In 1969 Rice and Lloyd Webber wrote a song for the Eurovision Song Contest called "Try It and See," which was not selected. With rewritten lyrics it became "King Herod's Song" in their third musical, Jesus Christ Superstar (1970).

The planned follow-up to Jesus Christ Superstar was a musical comedy based on the Jeeves and Wooster novels by P. G. Wodehouse. Tim Rice was uncertain about this venture, partly because of his concern that he might not be able to do justice to the novels that he and Lloyd Webber so admired.[15] After doing some initial work on the lyrics, he pulled out of the project and Lloyd Webber subsequently wrote the musical with Alan Ayckbourn, who provided the book and lyrics. Jeeves failed to make any impact at the box office and closed after a short run of only three weeks. Many years later, Lloyd Webber and Ayckbourn revisited this project, producing a thoroughly reworked and more successful version entitled By Jeeves (1996). Only two of the songs from the original production remained ("Half a Moment" and "Banjo Boy").


Lloyd Webber collaborated with Rice once again to write Evita (1978 in London/1979 in U.S.), a musical based on the life of Eva Perón. As with Jesus Christ Superstar, Evita was released first as a concept album (1976) and featured Julie Covington singing the part of Eva Perón. The song "Don't Cry for Me Argentina" became a hit single and the musical was staged at the Prince Edward Theatre in a production directed by Harold Prince and starring Elaine Paige in the title role.

Patti LuPone created the role of Eva on Broadway for which she won a Tony. Evita was a highly successful show that ran for ten years in the West End. It transferred to Broadway in 1979. Rice and Lloyd Webber parted ways soon after Evita. In an interview in 2011, LuPone commented "He writes crap music... Evita was his best score, Evita in its bizarreness - when I first heard it I thought 'I swear to God, he hated women' [...] There are some very romantic moments in his music, and there is some real...trash that he doesn't even think about parting with. He's not a very good editor of his own stuff."[16]

In 1978, Lloyd Webber embarked on a solo project, the "Variations", with his cellist brother Julian based on the 24th Caprice by Paganini, which reached number two in the pop album chart in the United Kingdom. The main theme was used as the theme tune for ITV's long-running South Bank Show throughout its 32-year run. The same year, Lloyd Webber also composed a new theme tune for the long-running documentary series Whicker's World, which was used from 1978-80.


Lloyd Webber was the subject of This Is Your Life in November 1980 when he was surprised by Eamonn Andrews in the foyer of Thames Television's Euston Road Studios. He would be honoured a second time by the television programme in November 1994 when Michael Aspel surprised him at the Adelphi Theatre.

Lloyd Webber embarked on his next project without a lyricist, turning instead to the poetry of T. S. Eliot. Cats (1981) was to become the longest running musical in London, where it ran for 21 years before closing. On Broadway, Cats ran for 18 years, a record which would ultimately be broken by another Lloyd Webber musical, The Phantom of the Opera.[17][18]

Starlight Express (1984) was a commercial hit, but received negative reviews from the critics. It enjoyed a record run in the West End, but ran for less than two years on Broadway. The show has also seen two tours of the US, as well as an Australian/Japanese production, a three-year UK touring production, which transferred to New Zealand later in 2009. The show also runs full-time in a custom-built theatre in Bochum, Germany, where it has been running since 1988.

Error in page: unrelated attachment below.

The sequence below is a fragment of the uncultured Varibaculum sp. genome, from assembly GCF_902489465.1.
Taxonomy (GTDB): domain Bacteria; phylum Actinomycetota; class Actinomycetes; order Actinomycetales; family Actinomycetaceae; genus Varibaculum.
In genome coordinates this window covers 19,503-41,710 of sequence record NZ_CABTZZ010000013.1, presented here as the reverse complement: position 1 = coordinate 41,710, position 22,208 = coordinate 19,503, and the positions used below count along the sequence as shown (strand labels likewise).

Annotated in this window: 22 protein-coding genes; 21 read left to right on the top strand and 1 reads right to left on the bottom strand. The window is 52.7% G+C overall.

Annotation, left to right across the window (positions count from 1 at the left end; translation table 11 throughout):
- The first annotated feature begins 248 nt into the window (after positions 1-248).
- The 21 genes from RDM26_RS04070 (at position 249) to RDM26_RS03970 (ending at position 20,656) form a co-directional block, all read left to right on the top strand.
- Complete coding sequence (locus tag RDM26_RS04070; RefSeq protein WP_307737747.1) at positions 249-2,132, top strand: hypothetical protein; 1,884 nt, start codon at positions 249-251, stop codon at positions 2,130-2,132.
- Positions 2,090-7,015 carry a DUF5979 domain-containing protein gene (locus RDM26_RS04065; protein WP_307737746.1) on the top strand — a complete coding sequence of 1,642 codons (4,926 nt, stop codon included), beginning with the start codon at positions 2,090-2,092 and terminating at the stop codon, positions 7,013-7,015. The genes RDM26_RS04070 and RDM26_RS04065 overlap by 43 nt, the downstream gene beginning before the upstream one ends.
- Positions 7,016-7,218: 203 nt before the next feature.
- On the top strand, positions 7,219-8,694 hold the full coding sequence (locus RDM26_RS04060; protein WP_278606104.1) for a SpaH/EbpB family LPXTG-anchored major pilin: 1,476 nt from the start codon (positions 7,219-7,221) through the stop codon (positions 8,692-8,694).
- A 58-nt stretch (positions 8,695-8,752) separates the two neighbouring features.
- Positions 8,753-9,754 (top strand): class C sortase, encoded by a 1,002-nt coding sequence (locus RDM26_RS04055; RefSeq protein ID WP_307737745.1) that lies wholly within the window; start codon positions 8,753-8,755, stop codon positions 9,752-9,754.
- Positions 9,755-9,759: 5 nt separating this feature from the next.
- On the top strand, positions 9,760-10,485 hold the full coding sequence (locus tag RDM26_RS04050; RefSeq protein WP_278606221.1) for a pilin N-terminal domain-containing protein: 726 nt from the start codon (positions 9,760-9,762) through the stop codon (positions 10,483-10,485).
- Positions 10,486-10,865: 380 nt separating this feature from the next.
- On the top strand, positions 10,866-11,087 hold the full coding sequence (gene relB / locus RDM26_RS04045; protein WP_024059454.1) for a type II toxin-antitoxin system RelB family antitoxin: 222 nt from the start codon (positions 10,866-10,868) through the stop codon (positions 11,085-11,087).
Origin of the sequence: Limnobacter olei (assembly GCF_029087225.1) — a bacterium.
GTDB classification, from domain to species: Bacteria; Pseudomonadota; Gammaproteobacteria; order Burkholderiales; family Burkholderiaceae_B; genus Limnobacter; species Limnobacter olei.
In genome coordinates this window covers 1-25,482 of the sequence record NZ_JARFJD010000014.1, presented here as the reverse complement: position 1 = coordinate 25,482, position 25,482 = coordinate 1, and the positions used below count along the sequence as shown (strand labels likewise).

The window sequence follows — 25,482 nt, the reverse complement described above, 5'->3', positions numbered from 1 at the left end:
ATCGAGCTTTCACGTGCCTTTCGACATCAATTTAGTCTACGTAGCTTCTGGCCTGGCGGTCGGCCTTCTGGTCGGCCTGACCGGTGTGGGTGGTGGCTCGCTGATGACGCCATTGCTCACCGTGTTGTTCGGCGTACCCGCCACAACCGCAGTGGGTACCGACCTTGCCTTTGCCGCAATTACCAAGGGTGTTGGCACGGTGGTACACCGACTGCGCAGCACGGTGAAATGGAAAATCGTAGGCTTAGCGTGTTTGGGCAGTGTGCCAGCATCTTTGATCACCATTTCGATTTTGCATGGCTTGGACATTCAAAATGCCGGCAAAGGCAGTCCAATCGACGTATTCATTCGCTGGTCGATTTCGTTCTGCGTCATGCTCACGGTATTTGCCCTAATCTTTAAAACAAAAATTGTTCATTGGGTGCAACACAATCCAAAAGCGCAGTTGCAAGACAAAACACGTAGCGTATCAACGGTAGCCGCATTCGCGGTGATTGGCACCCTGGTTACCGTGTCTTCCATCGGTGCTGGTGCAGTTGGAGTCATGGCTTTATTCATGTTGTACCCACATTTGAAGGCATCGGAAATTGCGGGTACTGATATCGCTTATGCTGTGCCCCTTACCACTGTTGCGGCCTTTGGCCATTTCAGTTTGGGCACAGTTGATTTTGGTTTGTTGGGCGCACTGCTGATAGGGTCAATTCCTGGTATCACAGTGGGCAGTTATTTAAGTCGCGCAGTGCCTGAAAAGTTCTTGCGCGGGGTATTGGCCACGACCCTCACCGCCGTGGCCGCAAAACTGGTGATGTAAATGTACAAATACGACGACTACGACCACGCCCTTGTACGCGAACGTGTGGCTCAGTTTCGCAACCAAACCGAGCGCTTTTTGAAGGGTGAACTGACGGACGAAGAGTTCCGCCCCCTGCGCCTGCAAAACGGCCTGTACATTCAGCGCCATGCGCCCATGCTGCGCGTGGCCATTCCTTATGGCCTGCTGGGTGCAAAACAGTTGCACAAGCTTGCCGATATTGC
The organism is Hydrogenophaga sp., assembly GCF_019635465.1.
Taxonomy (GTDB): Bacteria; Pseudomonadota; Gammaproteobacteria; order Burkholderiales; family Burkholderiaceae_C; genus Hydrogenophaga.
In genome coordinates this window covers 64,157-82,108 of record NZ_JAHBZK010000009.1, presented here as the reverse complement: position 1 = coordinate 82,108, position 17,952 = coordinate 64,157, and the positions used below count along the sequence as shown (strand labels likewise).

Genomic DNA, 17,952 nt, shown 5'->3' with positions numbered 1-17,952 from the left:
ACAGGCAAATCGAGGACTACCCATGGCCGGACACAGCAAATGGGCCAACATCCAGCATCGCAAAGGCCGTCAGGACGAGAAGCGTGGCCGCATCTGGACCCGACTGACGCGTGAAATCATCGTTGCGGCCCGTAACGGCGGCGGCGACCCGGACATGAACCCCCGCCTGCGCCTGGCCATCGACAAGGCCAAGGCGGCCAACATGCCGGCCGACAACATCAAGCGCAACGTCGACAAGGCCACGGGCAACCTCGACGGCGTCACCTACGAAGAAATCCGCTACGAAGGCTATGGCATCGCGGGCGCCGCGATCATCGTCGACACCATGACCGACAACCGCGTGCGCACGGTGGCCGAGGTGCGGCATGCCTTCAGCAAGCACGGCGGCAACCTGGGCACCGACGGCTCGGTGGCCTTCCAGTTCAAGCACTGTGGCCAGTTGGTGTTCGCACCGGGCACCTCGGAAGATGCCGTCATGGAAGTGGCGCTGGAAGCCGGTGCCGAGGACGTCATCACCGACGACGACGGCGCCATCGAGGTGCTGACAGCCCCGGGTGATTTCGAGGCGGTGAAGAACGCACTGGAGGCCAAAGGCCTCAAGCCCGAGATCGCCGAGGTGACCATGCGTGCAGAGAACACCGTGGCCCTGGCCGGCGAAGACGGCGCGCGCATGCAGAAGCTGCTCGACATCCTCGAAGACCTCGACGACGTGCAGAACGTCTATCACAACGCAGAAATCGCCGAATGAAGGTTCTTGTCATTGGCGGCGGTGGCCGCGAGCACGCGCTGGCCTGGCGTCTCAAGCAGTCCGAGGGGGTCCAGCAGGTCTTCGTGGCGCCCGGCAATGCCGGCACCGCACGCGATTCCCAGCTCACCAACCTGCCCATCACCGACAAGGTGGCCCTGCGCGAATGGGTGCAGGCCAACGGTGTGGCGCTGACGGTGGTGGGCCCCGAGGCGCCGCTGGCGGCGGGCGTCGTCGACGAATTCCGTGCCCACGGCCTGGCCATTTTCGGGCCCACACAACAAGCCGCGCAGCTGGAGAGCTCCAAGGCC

Lloyd Webber wrote a Requiem Mass dedicated to his father, William, who had died in 1982. It premiered at St. Thomas Church in New York on 24 February 1985. Church music had been a part of the composer's upbringing and the composition was inspired by an article he had read about the plight of Cambodian orphans. Lloyd Webber had on a number of occasions written sacred music for the annual Sydmonton Festival.[19] Lloyd Webber received a Grammy Award in 1986 for Requiem in the category of best classical composition. Pie Jesu from Requiem achieved a high placing on the UK pop charts. Perhaps because of its large orchestration, live performances of the Requiem are rare.

Cricket (1986), also called Cricket (Hearts and Wickets), reunited Lloyd Webber with Tim Rice to create this short musical for Queen Elizabeth's 60th birthday, first performed at Windsor Castle. Several of the tunes were later used for Aspects of Love and Sunset Boulevard.

Lloyd Webber also premiered The Phantom of the Opera in 1986, inspired by the 1911 Gaston Leroux novel. He wrote the part of Christine for his then-wife, Sarah Brightman, who played the role in the original London and Broadway productions alongside Michael Crawford as the Phantom. The production was directed by Harold Prince, who had also earlier directed Evita. Charles Hart wrote the lyrics for Phantom with some additional material provided by Richard Stilgoe, with whom Lloyd Webber co-wrote the book of the musical. It became a hit and is still running in both the West End and on Broadway; in January 2006 it overtook Cats as the longest-running musical on Broadway. On 11 February 2012, Phantom of the Opera played its 10,000th show on Broadway.[18]

Aspects of Love followed in 1989, a musical based on the story by David Garnett. The lyrics were by Don Black and Charles Hart and the original production was directed by Trevor Nunn. Aspects had a run of four years in London, but closed after less than a year on Broadway. It has since gone on a tour of the UK.